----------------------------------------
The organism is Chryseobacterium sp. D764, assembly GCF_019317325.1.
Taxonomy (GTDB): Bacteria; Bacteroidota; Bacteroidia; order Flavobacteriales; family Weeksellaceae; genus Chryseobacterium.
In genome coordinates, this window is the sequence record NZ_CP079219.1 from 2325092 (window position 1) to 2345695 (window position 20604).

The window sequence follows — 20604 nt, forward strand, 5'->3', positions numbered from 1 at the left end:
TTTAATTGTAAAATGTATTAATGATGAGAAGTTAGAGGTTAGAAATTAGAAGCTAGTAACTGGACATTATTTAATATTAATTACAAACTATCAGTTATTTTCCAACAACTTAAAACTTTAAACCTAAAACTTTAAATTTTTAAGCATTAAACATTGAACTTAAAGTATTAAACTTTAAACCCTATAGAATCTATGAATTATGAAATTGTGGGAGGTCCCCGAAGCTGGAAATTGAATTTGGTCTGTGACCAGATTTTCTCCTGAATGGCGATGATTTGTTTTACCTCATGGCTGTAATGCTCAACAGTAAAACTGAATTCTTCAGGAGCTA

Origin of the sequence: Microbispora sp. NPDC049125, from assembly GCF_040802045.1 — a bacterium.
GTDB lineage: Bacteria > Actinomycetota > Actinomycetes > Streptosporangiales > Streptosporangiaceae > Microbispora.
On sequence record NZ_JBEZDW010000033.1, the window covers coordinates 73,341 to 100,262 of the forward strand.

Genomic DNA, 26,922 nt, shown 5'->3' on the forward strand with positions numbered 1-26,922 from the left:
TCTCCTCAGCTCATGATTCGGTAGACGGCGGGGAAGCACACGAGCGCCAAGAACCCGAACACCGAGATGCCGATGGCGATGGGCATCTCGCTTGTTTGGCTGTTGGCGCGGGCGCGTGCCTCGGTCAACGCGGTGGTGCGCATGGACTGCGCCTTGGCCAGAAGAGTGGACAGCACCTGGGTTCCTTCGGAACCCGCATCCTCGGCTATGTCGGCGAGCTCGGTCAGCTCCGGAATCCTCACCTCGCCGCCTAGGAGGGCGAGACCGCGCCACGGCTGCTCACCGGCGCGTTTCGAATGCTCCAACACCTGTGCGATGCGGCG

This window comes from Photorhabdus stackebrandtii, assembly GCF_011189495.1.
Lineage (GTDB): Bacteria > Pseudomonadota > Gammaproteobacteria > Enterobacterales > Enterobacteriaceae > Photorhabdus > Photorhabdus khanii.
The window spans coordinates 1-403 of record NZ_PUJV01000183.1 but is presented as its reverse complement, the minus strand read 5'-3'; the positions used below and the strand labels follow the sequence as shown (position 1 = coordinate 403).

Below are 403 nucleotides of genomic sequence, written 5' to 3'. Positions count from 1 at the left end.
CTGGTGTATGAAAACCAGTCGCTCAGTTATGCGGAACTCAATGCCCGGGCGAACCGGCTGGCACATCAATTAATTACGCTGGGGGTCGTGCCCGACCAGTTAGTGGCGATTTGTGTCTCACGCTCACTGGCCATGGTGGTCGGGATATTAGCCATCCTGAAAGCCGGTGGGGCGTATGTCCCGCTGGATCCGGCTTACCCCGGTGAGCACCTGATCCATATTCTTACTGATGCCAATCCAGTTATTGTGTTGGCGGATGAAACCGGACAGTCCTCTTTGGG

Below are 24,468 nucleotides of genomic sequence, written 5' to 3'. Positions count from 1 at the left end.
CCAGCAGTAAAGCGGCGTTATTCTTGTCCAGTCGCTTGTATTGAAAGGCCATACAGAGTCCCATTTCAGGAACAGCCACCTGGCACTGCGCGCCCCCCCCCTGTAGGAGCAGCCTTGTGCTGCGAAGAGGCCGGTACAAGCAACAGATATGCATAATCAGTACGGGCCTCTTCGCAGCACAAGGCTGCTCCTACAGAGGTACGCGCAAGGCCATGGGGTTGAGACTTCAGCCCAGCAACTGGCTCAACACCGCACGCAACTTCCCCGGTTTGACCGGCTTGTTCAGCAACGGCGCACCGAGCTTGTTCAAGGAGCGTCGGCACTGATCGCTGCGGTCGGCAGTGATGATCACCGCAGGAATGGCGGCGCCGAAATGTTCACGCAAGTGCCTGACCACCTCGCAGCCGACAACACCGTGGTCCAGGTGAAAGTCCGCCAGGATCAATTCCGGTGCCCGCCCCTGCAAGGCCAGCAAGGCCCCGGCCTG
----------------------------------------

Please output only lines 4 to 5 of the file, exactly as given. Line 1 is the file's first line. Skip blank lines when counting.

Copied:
The window sequence follows — 20604 nt, forward strand, 5'->3', positions numbered from 1 at the left end:
TTTAATTGTAAAATGTATTAATGATGAGAAGTTAGAGGTTAGAAATTAGAAGCTAGTAACTGGACATTATTTAATATTAATTACAAACTATCAGTTATTTTCCAACAACTTAAAACTTTAAACCTAAAACTTTAAATTTTTAAGCATTAAACATTGAACTTAAAGTATTAAACTTTAAACCCTATAGAATCTATGAATTATGAAATTGTGGGAGGTCCCCGAAGCTGGAAATTGAATTTGGTCTGTGACCAGATTTTCTCCTGAATGGCGATGATTTGTTTTACCTCATGGCTGTAATGCTCAACAGTAAAACTGAATTCTTCAGGAGCTA